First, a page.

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    Transport Energy Usage in Cities

    Subjects: Sociology
    View times: 63
    Contributors: Remco De Koning , Wendy Tan
    Submitted by: Remco De Koning

    Definition

    Energy usage in cities is intertwined with its spatial configuration — the denser and more compact the city, the more concentrated and efficient the energy usage is to be expected. This entry compares spatial configuration with energy usage for person transport by cars, where energy usage is defined as a product of the variables traffic speed and traffic volume.

    1. Introduction

    Challenges to sustainable development in the form of rapid urbanisation and the emergence of very dense megacities and metropolises have increased pressure on land use and transportation networks and corresponding energy resource limitations [1]. As cities grow, the need to maintain a feasible level of service in the transportation network while ensuring liveability increases with mounting difficulties. Urban planners and city managers have to balance the need for efficient traffic flow and increased network capacity as urban areas increase in size while ensuring that they still function at a human scale to offer accessibility to all.

    In addition to the challenges of complexity and competition for space, the global threat of climate change has led to an escalating urgency to reduce our ecological footprint and make responsible choices regarding our decisions and the goods and services we use. The transport sector is responsible for 20% of EU-28 greenhouse gas emissions (excluding international aviation and maritime emissions) [2] and is estimated to account for anywhere from between 20–50% to one-third of its total energy usage depending on the source. It is important to reconsider how we assess and structure our cities to make them less car-oriented and translate this into actionable knowledge for sustainable development.

    The recent Sustainable Development Goals (SDGs) are indicative of the challenge above [3]. Although set-up as stand-alone goals, each SDG has an explicit and implicit relationship with each other. Take for example SDG 11—Make cities and human settlements inclusive, safe, resilient, and sustainable—where the focus is on building cities and communities that are equitable but also sustainable, and SDG 7—Ensure access to affordable, reliable, sustainable, and modern energy for all—where the focus is on energy resource resilience and robustness. This is where a fine-tuning of the current assessment methodologies is needed if cities are expected to embrace comprehensive strategies to reduce fluctuations in energy resources or decreased levels of services.

    Concerning the relationship between urban form and energy use, there has been a multitude of research confirming the classic Newman and Kenworthy [4] study on how high-density environments have lower energy usage [5][6][7]. However, there is a need to understand how different spatial configurations affect transport energy usage and how that can be assessed beyond limited focus on either building units or at a regional scale [5]. This knowledge is needed for planning transport infrastructures that can facilitate and encourage sustainable mobility and reduce energy consumption. This assessment requires a combination of expertise and methods typically separated by domains of traffic engineering which calculate traffic flow and energy use for transport, architects, and urban designers, who analyse urban space and form and spatial planners who can translate indicators into feasible policy.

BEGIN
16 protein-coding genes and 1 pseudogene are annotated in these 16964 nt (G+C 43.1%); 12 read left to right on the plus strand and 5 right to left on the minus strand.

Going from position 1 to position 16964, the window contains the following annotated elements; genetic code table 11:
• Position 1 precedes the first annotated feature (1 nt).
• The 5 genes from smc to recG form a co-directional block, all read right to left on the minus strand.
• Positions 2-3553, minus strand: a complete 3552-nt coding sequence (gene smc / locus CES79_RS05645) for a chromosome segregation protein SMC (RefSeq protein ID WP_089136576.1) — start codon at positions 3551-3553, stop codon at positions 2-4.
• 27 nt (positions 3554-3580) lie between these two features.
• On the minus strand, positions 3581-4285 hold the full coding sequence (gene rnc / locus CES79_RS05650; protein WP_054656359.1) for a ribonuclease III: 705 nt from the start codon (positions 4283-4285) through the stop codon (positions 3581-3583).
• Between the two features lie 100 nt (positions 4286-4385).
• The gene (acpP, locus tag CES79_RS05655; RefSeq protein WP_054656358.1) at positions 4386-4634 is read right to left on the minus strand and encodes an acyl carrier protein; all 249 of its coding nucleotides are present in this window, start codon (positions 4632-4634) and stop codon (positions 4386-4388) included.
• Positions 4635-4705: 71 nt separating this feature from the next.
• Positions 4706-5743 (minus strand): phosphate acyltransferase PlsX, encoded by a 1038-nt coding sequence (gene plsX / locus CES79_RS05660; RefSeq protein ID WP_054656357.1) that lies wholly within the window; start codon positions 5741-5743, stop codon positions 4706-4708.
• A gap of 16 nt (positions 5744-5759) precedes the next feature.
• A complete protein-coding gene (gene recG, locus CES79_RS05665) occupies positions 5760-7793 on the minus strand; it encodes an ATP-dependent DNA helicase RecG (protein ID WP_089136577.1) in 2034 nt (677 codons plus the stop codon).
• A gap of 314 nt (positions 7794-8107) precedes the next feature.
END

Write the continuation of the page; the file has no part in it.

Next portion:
2. Taking the Cases of Bergen, Norway, and Zurich, Switzerland as Examples

    To understand how spatial configurations can affect transport energy usage in cities, this article correlated six spatial and energy-usage variables (see Table 1) across the city of Bergen and Zürich. The values of integration (to-movement) and route choice (through-movement) at both the local and city-wide scales were determined using space syntax analyses of axial maps of both cities based on OpenStreetMap. This was then correlated statistically and spatially to transport energy-usage derived from data from the local municipality in Bergen and an agent-based model for Zürich based on traffic speed and volume.

    Table 1. List of variables used in the model.

    Variable Scale Description Metric
    Segment Integration (R = 500 m) Micro To-movement potential with 500 m metric radius Numeric
    Angular Choice (R = 500 m) Micro Through-movement potential with 500 m metric radius Numeric
    Segment Integration (R = 5000 m) Macro To-movement potential with 5000 m metric radius Numeric
    Angular Choice (R = 5000 m) Macro Through-movement potential with 5000 m metric radius Numeric
    Aggregated Angular Choice Micro/
    Macro
    Combination of high and low radius ([C500] × [C5000]) Numeric
    Energy consumed without stops Macro Total car energy usage per street segment per day (kWh/day) Numeric

    2.1. Spatial Configurations Affecting Transport Energy Usage

    Our findings indicate that the spatial structure of urban space affects transport energy usage. In general, there were weak but positive correlations to transport usage between segment integration and angular choice values at both local (low metrical radius, R = 500 m) and city-wide (high metrical radius, R = 5000 m) scales for both cities (see Table 1). The correlation was stronger for both integration and choice at the city-wide scale, indicating that these routes which favoured vehicles tended to exhibit high transport energy usage. The exception here is that of segment integration at the local scale. Bergen showed this with a weak, negative relationship to transport energy usage. This indicates that the more “walkable” areas of Bergen showed less transport energy usage. Across both cities, correlation at the local scale was lower than correlation at the city-wide scale. This indicates that even though “walkable” or pedestrian-oriented areas (local scale) still exhibited a positive relationship to transport energy use, the coefficients were less than those of areas (city-wide scale) facilitating vehicles which are more car-oriented.

    2.1.1. High Transport Energy Usage for Car-Oriented Spatial Configurations